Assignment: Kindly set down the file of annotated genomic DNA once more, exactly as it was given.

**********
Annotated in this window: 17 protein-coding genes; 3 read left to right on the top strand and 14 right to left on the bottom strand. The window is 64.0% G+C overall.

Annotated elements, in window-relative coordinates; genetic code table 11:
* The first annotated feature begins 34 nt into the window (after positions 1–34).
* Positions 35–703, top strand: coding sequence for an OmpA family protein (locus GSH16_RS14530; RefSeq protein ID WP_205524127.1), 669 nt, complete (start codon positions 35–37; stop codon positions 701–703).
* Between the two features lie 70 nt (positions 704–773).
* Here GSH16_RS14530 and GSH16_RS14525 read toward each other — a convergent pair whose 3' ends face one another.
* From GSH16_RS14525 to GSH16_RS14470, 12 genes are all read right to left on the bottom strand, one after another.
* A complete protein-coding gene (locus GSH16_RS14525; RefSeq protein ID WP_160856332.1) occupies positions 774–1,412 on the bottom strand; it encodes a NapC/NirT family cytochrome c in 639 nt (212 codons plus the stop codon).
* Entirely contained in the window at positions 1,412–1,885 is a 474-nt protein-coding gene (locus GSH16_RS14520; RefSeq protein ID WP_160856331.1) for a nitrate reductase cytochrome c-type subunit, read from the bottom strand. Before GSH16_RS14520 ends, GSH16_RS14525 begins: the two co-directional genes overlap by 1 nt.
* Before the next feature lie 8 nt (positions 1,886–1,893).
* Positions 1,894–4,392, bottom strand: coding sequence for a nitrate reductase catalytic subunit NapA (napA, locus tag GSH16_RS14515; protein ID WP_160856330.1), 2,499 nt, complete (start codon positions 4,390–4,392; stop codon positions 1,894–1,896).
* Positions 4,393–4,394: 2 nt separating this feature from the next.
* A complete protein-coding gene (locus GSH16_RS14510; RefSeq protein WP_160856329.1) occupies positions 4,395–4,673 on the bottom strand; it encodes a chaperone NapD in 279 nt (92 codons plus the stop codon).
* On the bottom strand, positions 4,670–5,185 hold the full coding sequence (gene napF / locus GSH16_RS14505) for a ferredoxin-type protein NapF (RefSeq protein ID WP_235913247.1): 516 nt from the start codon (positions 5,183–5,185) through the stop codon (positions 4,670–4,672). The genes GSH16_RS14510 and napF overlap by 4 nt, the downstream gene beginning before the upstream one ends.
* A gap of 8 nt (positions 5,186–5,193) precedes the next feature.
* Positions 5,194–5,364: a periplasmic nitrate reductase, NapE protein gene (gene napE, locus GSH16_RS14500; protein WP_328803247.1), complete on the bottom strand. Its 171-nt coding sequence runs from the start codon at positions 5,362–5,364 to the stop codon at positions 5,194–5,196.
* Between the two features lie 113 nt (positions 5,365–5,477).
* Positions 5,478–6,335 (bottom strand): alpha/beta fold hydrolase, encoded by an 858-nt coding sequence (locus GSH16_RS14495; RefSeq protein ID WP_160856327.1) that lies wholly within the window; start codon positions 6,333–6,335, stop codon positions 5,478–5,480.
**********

Annotated in this window: 17 protein-coding genes; 3 read left to right on the top strand and 14 right to left on the bottom strand. The window is 64.0% G+C overall.

Annotated elements, in window-relative coordinates; genetic code table 11:
* The first annotated feature begins 34 nt into the window (after positions 1–34).
* Positions 35–703, top strand: coding sequence for an OmpA family protein (locus GSH16_RS14530; RefSeq protein ID WP_205524127.1), 669 nt, complete (start codon positions 35–37; stop codon positions 701–703).
* Between the two features lie 70 nt (positions 704–773).
* Here GSH16_RS14530 and GSH16_RS14525 read toward each other — a convergent pair whose 3' ends face one another.
* From GSH16_RS14525 to GSH16_RS14470, 12 genes are all read right to left on the bottom strand, one after another.
* A complete protein-coding gene (locus GSH16_RS14525; RefSeq protein ID WP_160856332.1) occupies positions 774–1,412 on the bottom strand; it encodes a NapC/NirT family cytochrome c in 639 nt (212 codons plus the stop codon).
* Entirely contained in the window at positions 1,412–1,885 is a 474-nt protein-coding gene (locus GSH16_RS14520; RefSeq protein ID WP_160856331.1) for a nitrate reductase cytochrome c-type subunit, read from the bottom strand. Before GSH16_RS14520 ends, GSH16_RS14525 begins: the two co-directional genes overlap by 1 nt.
* Before the next feature lie 8 nt (positions 1,886–1,893).
* Positions 1,894–4,392, bottom strand: coding sequence for a nitrate reductase catalytic subunit NapA (napA, locus tag GSH16_RS14515; protein ID WP_160856330.1), 2,499 nt, complete (start codon positions 4,390–4,392; stop codon positions 1,894–1,896).
* Positions 4,393–4,394: 2 nt separating this feature from the next.
* A complete protein-coding gene (locus GSH16_RS14510; RefSeq protein WP_160856329.1) occupies positions 4,395–4,673 on the bottom strand; it encodes a chaperone NapD in 279 nt (92 codons plus the stop codon).
* On the bottom strand, positions 4,670–5,185 hold the full coding sequence (gene napF / locus GSH16_RS14505) for a ferredoxin-type protein NapF (RefSeq protein ID WP_235913247.1): 516 nt from the start codon (positions 5,183–5,185) through the stop codon (positions 4,670–4,672). The genes GSH16_RS14510 and napF overlap by 4 nt, the downstream gene beginning before the upstream one ends.
* A gap of 8 nt (positions 5,186–5,193) precedes the next feature.
* Positions 5,194–5,364: a periplasmic nitrate reductase, NapE protein gene (gene napE, locus GSH16_RS14500; protein WP_328803247.1), complete on the bottom strand. Its 171-nt coding sequence runs from the start codon at positions 5,362–5,364 to the stop codon at positions 5,194–5,196.
* Between the two features lie 113 nt (positions 5,365–5,477).
* Positions 5,478–6,335 (bottom strand): alpha/beta fold hydrolase, encoded by an 858-nt coding sequence (locus GSH16_RS14495; RefSeq protein ID WP_160856327.1) that lies wholly within the window; start codon positions 6,333–6,335, stop codon positions 5,478–5,480.